Sunday, September 29, 2013

Chester, Dee Bridge

Dee Bridge

With the recent addition of Fortified Bridges as a category of fortifications to the Gatehouse website, I thought it was apt to add some photos of the Old Dee Bridge. This is a seven arched sandstone structure, spanning the River Dee at the South of the city. It connects Lower Bridge Street to the North, with Handbridge to the South. It is a Grade I listed building and also a Scheduled Ancient Monument.

Above. View across the bridge looking South from the top of the Bridge Gate.

The bridge was constructed in stone from around 1387, and was, at the time, the only crossing over the River Dee into the city of Chester. The bridge was therefore an important element in the city defences and for controlling the transport of goods both into and out of the city.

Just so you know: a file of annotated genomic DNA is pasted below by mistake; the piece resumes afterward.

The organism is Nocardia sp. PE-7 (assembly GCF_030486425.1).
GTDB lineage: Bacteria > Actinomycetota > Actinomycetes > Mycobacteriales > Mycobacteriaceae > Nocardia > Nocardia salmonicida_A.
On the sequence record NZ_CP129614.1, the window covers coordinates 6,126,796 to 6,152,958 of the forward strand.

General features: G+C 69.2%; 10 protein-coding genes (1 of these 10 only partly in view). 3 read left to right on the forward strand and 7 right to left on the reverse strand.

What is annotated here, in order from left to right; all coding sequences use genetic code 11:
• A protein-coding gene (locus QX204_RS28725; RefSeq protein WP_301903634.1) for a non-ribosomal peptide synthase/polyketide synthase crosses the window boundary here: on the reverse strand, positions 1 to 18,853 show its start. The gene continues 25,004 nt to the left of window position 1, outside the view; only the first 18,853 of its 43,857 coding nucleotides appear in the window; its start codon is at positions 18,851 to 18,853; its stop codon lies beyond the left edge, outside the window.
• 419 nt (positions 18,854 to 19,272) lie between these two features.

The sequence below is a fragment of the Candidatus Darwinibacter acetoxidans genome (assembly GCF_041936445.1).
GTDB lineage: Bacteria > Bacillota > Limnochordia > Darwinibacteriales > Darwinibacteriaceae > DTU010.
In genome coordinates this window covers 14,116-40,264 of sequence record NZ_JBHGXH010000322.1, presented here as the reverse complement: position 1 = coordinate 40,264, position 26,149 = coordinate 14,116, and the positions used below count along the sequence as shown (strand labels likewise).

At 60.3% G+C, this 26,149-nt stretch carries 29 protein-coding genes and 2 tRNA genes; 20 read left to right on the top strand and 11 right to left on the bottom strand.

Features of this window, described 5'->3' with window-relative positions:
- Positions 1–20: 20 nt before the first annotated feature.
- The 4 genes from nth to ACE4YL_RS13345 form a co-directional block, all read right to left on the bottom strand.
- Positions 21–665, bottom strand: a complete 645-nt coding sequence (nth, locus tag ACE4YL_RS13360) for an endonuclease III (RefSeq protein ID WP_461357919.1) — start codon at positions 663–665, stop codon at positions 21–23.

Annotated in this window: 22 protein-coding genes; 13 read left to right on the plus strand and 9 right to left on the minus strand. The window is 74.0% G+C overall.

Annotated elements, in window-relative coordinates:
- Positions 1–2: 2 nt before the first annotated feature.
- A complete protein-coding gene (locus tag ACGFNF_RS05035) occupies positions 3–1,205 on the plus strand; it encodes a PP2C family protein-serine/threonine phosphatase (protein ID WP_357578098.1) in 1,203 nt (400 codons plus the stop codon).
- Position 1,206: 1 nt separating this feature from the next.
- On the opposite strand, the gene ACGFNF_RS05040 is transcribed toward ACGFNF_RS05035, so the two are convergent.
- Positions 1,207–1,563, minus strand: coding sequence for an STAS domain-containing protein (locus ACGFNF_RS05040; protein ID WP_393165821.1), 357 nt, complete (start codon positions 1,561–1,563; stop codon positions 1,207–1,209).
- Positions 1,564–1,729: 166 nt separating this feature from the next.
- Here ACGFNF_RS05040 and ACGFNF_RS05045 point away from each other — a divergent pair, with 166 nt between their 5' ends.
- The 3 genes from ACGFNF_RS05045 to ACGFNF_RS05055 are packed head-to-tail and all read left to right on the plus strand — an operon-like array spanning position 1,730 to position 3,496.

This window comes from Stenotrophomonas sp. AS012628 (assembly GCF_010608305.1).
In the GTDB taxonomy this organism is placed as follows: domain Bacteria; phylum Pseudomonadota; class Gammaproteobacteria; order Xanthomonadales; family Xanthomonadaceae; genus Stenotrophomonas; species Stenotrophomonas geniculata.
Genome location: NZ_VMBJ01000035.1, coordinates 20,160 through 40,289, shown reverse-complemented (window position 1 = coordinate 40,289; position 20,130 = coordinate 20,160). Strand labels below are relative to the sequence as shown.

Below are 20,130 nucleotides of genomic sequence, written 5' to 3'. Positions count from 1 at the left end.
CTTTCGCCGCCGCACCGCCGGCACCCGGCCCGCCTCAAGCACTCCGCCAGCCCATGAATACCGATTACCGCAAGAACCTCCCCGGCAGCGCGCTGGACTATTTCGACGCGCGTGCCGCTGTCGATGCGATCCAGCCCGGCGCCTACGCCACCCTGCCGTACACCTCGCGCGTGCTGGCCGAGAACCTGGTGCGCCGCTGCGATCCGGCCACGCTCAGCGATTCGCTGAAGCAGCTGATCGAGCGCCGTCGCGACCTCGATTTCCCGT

Above. Looking towards the bridge from Southern banks of the Dee.

From a fortification point of view, the bridge originally had a gatehouse and drawbridge spanning the last two piers at its Southern end but the drawbridge was demolished between 1499 and 1500. The gatehouse, perhaps the last element of defence, was removed in 1781.

Above. The bridge as seen from the city walls, looking South West.

The stone bridge, erected in 1387, most likely replaced a series of wooden structures, and lays over the route of the original Roman bridge. The bridge was widened in 1826 to allow easier entry and exit of the city by the ever increasing amounts of traffic.

Whilst perusing Google Books looking for some information on Chester's tower, walls and other interesting buildings, I came across this beautiful engraving by Randal Holme from the mid 1600s.

It clearly shows the gatehouse at the Southern end of the bridge with the road running across the bridge right to the doors of town's gate, emphasising how important the fortified aspects of the bridge were to protecting this entry into Chester.

Above. Another fantastic engraving showing the bridge with its towers.

Mapping Medieval Chester Excellent website with some great digital maps of Chester.

Chester Walls Some great old photos and engravings of the bridge.

No comments: